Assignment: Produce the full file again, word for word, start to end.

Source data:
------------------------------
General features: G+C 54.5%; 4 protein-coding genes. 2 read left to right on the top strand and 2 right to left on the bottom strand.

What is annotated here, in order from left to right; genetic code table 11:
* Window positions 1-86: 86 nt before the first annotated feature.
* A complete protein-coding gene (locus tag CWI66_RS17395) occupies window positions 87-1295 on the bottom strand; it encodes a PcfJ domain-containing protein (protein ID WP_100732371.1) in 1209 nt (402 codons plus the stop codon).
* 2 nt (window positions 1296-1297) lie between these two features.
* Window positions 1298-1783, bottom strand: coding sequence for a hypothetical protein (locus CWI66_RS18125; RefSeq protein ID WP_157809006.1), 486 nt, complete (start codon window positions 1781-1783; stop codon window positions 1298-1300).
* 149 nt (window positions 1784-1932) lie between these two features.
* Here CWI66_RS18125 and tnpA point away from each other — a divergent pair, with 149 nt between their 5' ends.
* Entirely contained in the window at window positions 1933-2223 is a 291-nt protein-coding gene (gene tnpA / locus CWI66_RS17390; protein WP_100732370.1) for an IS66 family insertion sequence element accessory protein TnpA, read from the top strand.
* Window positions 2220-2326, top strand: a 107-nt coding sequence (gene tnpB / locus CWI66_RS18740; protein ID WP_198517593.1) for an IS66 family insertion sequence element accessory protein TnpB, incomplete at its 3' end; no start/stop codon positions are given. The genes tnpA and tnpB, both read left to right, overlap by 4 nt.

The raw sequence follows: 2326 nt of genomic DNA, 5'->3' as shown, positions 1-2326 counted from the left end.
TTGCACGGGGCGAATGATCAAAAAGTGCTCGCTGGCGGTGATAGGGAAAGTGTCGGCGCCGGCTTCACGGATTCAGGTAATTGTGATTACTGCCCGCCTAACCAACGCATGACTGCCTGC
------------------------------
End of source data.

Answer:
General features: G+C 54.5%; 4 protein-coding genes. 2 read left to right on the top strand and 2 right to left on the bottom strand.

What is annotated here, in order from left to right; genetic code table 11:
* Window positions 1-86: 86 nt before the first annotated feature.
* A complete protein-coding gene (locus tag CWI66_RS17395) occupies window positions 87-1295 on the bottom strand; it encodes a PcfJ domain-containing protein (protein ID WP_100732371.1) in 1209 nt (402 codons plus the stop codon).
* 2 nt (window positions 1296-1297) lie between these two features.
* Window positions 1298-1783, bottom strand: coding sequence for a hypothetical protein (locus CWI66_RS18125; RefSeq protein ID WP_157809006.1), 486 nt, complete (start codon window positions 1781-1783; stop codon window positions 1298-1300).
* 149 nt (window positions 1784-1932) lie between these two features.
* Here CWI66_RS18125 and tnpA point away from each other — a divergent pair, with 149 nt between their 5' ends.
* Entirely contained in the window at window positions 1933-2223 is a 291-nt protein-coding gene (gene tnpA / locus CWI66_RS17390; protein WP_100732370.1) for an IS66 family insertion sequence element accessory protein TnpA, read from the top strand.
* Window positions 2220-2326, top strand: a 107-nt coding sequence (gene tnpB / locus CWI66_RS18740; protein ID WP_198517593.1) for an IS66 family insertion sequence element accessory protein TnpB, incomplete at its 3' end; no start/stop codon positions are given. The genes tnpA and tnpB, both read left to right, overlap by 4 nt.

The raw sequence follows: 2326 nt of genomic DNA, 5'->3' as shown, positions 1-2326 counted from the left end.
TTGCACGGGGCGAATGATCAAAAAGTGCTCGCTGGCGGTGATAGGGAAAGTGTCGGCGCCGGCTTCACGGATTCAGGTAATTGTGATTACTGCCCGCCTAACCAACGCATGACTGCCTGC